Millennium Post

DU asked to set new rules for chess quota seats

DU asked to set new rules for chess quota seats
The Delhi High Court on Wednesday directed Delhi University to lay down fresh physical standard criteria for students who take admission under the sports quota for indoor games like chess.

A division bench of Acting Chief Justice A K Sikri and Justice Rajiv Sahai Endlaw said, ‘Laying down all these standards is not the function of the courts, therefore, this court can only direct the University of Delhi to consider the matter in the light of our observation and after indepth deliberations come out with the physical standards which are required for’ these games.

The court’s direction came on a plea filed by a student seeking the quashing of the university’s guidelines for a mandatory fitness test to seek admission under the sports quota, even for indoor games like chess and carrom.

Petitioner Chetna Karnani, a 17-year-old chess player who secured 72.5 per cent in her Class XII exams, had sought admission under the sports quota. In June, she failed in the fitness test.

The court declined to grant any relief to Karnani saying that ‘unless the Delhi University prescribes fresh standards for games like chess, we cannot grant any relief to her’.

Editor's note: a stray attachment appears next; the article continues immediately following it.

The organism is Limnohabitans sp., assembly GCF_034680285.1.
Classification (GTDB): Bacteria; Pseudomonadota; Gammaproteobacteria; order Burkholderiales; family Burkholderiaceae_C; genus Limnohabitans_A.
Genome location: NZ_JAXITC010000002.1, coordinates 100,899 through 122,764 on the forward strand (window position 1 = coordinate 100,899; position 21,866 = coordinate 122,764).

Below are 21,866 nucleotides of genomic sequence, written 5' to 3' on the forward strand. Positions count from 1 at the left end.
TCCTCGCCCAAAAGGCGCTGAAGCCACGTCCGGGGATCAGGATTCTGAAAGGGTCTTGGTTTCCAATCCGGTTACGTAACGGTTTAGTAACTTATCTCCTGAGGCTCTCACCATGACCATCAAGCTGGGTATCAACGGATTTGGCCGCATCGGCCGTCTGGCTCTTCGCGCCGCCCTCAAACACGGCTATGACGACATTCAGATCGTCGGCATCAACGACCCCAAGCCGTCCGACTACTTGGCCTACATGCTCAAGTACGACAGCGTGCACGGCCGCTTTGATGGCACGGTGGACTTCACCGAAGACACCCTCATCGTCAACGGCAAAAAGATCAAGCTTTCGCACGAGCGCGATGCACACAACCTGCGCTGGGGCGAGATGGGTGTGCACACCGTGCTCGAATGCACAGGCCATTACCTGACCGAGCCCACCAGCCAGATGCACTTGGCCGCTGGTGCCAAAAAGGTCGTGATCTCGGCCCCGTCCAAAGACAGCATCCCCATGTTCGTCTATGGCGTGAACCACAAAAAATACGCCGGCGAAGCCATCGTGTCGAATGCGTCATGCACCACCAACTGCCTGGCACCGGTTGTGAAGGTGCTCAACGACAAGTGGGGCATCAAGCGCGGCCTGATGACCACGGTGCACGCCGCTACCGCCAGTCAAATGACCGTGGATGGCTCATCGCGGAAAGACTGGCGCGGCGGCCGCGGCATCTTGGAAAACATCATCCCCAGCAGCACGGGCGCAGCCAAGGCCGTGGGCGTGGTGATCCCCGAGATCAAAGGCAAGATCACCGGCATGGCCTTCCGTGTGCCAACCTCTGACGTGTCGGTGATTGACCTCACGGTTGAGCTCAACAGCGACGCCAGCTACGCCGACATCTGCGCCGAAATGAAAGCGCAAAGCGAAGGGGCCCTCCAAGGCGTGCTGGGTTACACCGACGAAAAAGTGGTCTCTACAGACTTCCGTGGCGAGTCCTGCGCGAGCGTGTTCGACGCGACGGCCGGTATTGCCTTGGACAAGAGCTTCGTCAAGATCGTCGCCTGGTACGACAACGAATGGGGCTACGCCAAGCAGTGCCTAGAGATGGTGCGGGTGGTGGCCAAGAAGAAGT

The university was directed to reformulate physical standards for games like chess which it could implement from the next academic year, said the court.

The court said the existing physical standard criteria was apt and justified for outdoor games and also indoor games like badminton and table tennis, in which physical activity was involved.

‘It may not be entirely rational to have this criteria for games like chess,’ the court said. ‘No doubt it is the physical fitness which leads to mental fitness. However, it should be examined as to whether for a person playing games like chess a level of physical fitness is appropriate,’ the court said.

The judges were of the opinion that different standards of physical fitness may be required for games like chess and carrom.

Karnani challenged the revised guidelines of the university and its sports council dated on 18 May which mandated ‘general physical fitness test’ for admissions under the sports quota.

She applied for B A [English] course in four colleges of the university under the sports quota for chess players.

The petitioner said that she had been pursuing the game of chess for more than seven years. ‘Chess is an indoor game and it has nothing to do with the level of physical fitness a candidate must possess,’ said the petition.
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